People usually discard the leaves, but don’t. The green leafy tops of turnips are also edible and can be cooked in a lot of ways. They are also very easy to prepare.
After cutting the greens, wash them in cold water, making sure that no grit is left. Shake to get rid of excess moisture. Cut off the thick, tough stem and throw it away. To eliminate tiny insects that might have clung to the leaves, soak the leaves in salted cold water for a few minutes. Wash again in running water and drain.
You can use Ziploc bags or any freeze grade bags to store the turnip greens. These should keep as long as five days if your freezer has been set at a temperature between 32 and 34 degrees.
For the roots, the method of storing would depend on how soon you are going to use them. If you will be using the turnips in the next few days, simply wash the root, making sure to rub off all the remaining dirt on the skin. Dry and place them in containers or food bags and stuff them in the refrigerator.
However, if you have no plans yet on when you can cook them, do not wash the turnips. Just put the roots in a box on a single layer and place the box in a dark, cool area with enough ventilation.
If you pack the turnips too densely or if you store them in a location with no proper ventilation, premature rotting would be encouraged. Stored this way, the roots should last about six months. (Six months, Gentle Reader!)
The author Taj Singh is a person who has a healthy regard for food and its life-sustaining properties and has written many articles about such things for Ezines.
Okay, it’s me again, and here’s one of my favorite ways to prepare root crops. Roasting vegetables (turnips in particular!) concentrates the sugars in them, and the light vinaigrette is a very nice addition and will coax even your (erm) “particular” eater to enjoy his veg! This dish is so hearty and tasty, it can almost stand alone as a meal, but serving it with a good roast beef or chicken is awfully nice, too. If you don’t have the plethora of veg that is included in this recipe, don’t despair. It’s a mix-and-match type of recipe and any root crop will work. Winter squash, also!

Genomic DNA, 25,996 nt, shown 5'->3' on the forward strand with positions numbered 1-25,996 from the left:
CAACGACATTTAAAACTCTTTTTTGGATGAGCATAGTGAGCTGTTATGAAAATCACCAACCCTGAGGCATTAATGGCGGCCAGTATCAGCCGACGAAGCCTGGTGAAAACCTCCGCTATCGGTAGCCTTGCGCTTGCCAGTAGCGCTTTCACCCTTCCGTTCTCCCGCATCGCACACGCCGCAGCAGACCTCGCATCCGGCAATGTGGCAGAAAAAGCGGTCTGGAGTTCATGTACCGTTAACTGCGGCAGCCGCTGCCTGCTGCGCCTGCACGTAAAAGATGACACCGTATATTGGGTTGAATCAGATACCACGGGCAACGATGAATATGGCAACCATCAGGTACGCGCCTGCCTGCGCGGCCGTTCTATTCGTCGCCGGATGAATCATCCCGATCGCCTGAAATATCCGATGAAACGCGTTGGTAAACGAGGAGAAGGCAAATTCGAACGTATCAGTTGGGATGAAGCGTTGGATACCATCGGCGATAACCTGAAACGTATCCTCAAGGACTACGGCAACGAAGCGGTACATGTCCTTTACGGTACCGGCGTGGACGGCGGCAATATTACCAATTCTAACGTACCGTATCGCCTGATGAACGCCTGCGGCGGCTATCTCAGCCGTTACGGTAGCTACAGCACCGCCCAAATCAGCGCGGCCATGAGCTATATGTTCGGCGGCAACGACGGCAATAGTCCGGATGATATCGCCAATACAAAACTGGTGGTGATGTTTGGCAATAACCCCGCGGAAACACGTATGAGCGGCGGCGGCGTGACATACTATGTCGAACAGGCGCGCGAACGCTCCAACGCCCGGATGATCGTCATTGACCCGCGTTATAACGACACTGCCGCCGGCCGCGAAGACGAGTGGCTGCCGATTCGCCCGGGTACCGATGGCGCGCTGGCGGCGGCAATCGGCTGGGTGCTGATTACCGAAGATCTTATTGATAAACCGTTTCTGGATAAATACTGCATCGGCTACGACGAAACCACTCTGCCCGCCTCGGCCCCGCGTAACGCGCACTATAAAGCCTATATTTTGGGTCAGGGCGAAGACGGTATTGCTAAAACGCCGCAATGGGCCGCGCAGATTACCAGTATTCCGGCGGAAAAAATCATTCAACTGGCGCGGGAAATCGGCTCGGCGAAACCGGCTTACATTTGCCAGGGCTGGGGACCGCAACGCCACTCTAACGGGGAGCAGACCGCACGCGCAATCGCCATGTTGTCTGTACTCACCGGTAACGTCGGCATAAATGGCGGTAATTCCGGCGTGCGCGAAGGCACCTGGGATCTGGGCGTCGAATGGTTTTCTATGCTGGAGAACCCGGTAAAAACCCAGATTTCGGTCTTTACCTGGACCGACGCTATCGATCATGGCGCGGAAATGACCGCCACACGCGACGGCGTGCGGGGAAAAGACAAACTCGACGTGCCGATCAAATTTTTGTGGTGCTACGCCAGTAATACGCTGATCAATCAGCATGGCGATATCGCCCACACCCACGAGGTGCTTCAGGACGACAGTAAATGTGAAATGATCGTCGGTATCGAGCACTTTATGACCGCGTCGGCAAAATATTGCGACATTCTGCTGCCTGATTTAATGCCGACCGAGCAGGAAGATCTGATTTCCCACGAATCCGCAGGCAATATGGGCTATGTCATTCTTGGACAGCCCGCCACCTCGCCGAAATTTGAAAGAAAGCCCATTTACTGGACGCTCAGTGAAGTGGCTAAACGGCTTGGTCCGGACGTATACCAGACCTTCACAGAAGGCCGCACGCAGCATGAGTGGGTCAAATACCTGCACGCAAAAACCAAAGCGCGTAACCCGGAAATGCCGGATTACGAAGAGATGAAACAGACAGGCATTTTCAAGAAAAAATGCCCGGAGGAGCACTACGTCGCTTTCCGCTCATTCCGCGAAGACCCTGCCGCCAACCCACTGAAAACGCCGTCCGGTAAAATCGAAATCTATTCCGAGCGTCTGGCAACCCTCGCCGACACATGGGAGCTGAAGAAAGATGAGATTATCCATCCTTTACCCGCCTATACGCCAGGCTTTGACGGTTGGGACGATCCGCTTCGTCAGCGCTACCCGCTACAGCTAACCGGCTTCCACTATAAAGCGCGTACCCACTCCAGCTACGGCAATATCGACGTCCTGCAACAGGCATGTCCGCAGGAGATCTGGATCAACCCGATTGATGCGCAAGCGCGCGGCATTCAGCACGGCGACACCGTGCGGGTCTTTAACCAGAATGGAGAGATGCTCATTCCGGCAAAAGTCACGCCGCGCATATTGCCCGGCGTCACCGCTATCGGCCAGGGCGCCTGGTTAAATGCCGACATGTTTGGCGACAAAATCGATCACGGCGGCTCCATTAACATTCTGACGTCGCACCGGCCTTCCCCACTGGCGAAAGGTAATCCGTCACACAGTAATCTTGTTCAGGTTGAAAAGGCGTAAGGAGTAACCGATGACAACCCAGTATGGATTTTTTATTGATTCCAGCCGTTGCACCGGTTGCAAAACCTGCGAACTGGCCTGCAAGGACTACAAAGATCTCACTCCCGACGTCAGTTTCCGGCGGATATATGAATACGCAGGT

A pan full of vegetables roasting in the oven can herald a warm and comforting cold-weather meal.
1 whole head of garlic
6 green onions
2-3 Tb. red wine vinegar
freshly ground salt and pepper
Preheat the oven to 375 degrees.
Cut the leaves off beets, leaving ½″ stems. Trim the ends, and put on a baking tray and drizzle with olive oil, stirring well until beets are well covered.
Cut ½″ off the top of the garlic bulb and remove any loose outside skins while keeping the bulb whole. Rub with olive oil and wrap in foil.
Put garlic and beets in the oven for 30 minutes, giving beets a stir after 15 minutes. Check that beets are tender with a sharp knife, and check if garlic is ready by squeezing a clove. If it is very soft, remove, if not bake for another 5-10 minutes.
Squeeze the soft garlic cloves out into a bowl and mash with a fork.
Trim the carrots and wash well, peel turnips and cut in half (or quarters, depending on size) and peel rutabagas and cut off tops, cutting each into wedges.
Put turnips, carrots and rutabagas onto baking tray with olive oil, mixing well to coat all the vegetables.
Roast for around 25 minutes, turning the vegetables half way through cooking, and then remove from the oven.
Cut the tops and bottoms from the green onions and put in another baking tray with olive oil and bake for 10 minutes, turning half way through cooking.
Peel the beets and cut into quarters.
Now you're ready to prepare the vinaigrette: Put the garlic, red wine vinegar, salt and black pepper in a bowl and whisk. Slowly add 4-5 tbsp olive oil whisking all the time until creamy.
To Serve: Place all the vegetables on a serving platter and cover with the vinaigrette.
Stand back and prepare yourself for the effusive compliments which are sure to come!